For “Children Who Vary from the Normal Type” describes the growth of Boston and its educational system during this period, then examines closely the emergence of individual programs that catered to students formally identified as having special needs: intermediate schools and ungraded classes; three separate programs for students with children; special classes for mentally retarded children; and other programs established between 1908 and 1913. Osgood describes these programs and their relations with each other, and also the rationales offered for their establishment and support. This detailed examination graphically depicts how patterns of integration and segregation in special education shifted over time in Boston, and provides a foundation for continuing the present-day discussion of the politics and realities of inclusion.
I’ve also provided a selected list of publications that reflect my research and teaching interests.
*Osgood, Robert L. “Beyond Laggards and Morons: The Complicated World of Special Education.” Response to Benjamin Kelsey Karl, “Of Laggards and Morons: Definitional Fluidity, Borderlinity, and the Theory of Progressive Special Education.” Education’s Histories 2017, 1-7. www.educationshistories.org
*Osgood, Robert L. “Education in the Name of ‘Improvement’: The Influence of Eugenic Thought and Practice in Indiana Public Schools, 1900-1930.” Indiana Magazine of History 106 (September 2010): 272-299.
Osgood, Robert L. “’Laggards,’ ‘Morons,’ ‘Human Clinkers,’ and other ‘Peculiar’ Kids: Progressivism and Student Difference in Shaping Public Education in the United States.” Presidential Address, Ohio Valley Philosophy of Education Society, 2009. Philosophical Studies in Education 41 (2010): 1-10.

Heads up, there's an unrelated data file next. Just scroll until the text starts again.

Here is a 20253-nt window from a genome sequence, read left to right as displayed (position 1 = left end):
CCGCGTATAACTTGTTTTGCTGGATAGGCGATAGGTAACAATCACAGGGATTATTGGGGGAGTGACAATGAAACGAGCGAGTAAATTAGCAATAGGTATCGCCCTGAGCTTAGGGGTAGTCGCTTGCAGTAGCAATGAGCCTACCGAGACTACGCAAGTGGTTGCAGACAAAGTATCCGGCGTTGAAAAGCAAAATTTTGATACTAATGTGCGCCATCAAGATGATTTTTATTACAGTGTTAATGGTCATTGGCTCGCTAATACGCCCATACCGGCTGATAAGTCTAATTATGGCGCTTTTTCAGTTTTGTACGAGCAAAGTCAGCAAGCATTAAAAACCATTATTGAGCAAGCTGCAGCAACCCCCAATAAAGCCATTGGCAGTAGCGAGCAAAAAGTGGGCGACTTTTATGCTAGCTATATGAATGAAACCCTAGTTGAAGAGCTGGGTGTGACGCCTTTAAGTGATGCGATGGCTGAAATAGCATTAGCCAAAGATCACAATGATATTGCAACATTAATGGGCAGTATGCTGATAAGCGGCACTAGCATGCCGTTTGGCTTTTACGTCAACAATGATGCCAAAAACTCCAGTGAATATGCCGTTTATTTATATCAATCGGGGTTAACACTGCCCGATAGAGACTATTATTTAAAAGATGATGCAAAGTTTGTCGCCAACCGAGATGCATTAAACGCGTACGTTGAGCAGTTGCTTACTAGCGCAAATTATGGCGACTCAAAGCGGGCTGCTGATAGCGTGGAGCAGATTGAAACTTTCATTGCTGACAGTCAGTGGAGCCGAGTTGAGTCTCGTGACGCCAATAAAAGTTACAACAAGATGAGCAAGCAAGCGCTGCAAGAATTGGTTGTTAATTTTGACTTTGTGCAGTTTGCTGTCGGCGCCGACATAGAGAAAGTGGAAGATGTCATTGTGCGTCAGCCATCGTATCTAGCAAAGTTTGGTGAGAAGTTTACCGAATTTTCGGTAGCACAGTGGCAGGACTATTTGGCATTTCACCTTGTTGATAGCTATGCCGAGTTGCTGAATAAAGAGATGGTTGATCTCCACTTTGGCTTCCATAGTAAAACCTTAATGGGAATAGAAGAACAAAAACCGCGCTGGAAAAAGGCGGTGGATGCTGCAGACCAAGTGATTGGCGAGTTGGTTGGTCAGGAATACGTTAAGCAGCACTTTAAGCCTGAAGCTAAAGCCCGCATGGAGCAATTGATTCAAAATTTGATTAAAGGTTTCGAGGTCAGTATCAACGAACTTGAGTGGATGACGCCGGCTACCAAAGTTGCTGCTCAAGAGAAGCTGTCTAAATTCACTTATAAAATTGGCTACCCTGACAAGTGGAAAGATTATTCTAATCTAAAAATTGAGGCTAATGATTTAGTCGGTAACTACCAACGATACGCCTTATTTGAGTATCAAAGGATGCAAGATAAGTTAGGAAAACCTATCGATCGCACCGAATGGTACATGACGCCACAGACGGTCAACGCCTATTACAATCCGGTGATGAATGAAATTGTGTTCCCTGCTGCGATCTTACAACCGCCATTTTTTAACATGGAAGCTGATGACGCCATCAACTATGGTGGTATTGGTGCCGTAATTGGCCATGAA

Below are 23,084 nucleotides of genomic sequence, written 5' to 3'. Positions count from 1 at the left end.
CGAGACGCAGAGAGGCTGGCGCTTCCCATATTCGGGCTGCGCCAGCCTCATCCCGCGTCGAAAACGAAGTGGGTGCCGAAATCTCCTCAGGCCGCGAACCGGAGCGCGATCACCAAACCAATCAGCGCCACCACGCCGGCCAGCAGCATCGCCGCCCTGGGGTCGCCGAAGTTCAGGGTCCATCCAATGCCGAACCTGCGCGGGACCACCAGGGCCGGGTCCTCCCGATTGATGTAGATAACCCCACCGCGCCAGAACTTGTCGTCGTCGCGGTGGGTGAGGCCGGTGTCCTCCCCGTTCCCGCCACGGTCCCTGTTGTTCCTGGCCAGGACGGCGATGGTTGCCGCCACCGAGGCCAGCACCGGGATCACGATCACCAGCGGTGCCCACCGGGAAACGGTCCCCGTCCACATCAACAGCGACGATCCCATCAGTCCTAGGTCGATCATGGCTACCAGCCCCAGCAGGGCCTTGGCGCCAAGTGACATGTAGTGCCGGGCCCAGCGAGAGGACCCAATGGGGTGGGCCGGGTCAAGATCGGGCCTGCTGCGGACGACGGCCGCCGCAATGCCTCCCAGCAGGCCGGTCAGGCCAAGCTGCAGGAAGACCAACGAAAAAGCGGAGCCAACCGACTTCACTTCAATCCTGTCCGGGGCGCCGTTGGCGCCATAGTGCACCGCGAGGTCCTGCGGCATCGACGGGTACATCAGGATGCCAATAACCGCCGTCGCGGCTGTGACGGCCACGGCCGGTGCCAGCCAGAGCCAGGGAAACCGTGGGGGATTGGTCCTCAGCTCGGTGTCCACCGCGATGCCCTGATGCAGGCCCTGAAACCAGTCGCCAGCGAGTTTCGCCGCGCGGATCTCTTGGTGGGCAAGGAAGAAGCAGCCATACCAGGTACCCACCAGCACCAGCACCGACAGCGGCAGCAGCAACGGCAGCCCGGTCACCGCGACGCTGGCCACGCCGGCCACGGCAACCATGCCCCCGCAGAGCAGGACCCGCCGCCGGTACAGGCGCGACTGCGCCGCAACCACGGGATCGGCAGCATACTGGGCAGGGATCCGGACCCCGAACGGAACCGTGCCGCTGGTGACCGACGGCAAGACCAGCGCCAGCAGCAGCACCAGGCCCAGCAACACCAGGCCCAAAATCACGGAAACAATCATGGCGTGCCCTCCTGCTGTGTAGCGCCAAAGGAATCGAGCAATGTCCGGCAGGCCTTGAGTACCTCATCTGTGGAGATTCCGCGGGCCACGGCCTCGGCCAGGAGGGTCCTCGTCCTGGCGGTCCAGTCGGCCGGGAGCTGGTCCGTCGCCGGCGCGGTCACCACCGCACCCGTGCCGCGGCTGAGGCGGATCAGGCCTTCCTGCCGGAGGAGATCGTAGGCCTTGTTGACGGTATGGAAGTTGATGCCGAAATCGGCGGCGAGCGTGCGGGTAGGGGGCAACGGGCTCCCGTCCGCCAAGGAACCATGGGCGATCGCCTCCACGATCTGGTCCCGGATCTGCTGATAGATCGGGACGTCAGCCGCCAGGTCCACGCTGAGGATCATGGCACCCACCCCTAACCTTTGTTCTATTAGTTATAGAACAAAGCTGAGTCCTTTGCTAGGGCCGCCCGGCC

Osgood, Robert L. “Language, Labels, and Lingering (Re)Considerations: The Evolution and Function of Terminology in Special Education.” Philosophical Studies in Education 37 (2006): 135-145.
*Osgood, Robert L. “From ‘Public Liabilities’ to ‘Public Assets’: Special Education for Children with Mental Retardation in Indiana Public Schools, 1908-1931.” Indiana Magazine of History 98 (September 2002): 203-225.
*Osgood, Robert L. “The Menace of the Feebleminded: George Bliss, Amos Butler, and the Indiana Committee on Mental Defectives.” Indiana Magazine of History 97 (December 2001): 252-277.
*Osgood, Robert L. “Becoming a Special Educator: Specialized Professional Training for Teachers of Children with Disabilities in Boston, 1870-1930.” Teachers College Record 101 (fall 1999): 82-105.
*Osgood, Robert L. “Undermining the Common School Ideal: Intermediate Schools and Ungraded Classes in Boston, 1838-1900.” History of Education Quarterly 37 (winter 1997): 375-398.
*Osgood, Robert L. “Enhancing the Development of Teacher-Citizens in the United States through Liberal Education and Service Learning: A Case Study.” Citizenship Teaching and Learning, Vol. 2, No. 1, July 2006, pp. 31-39.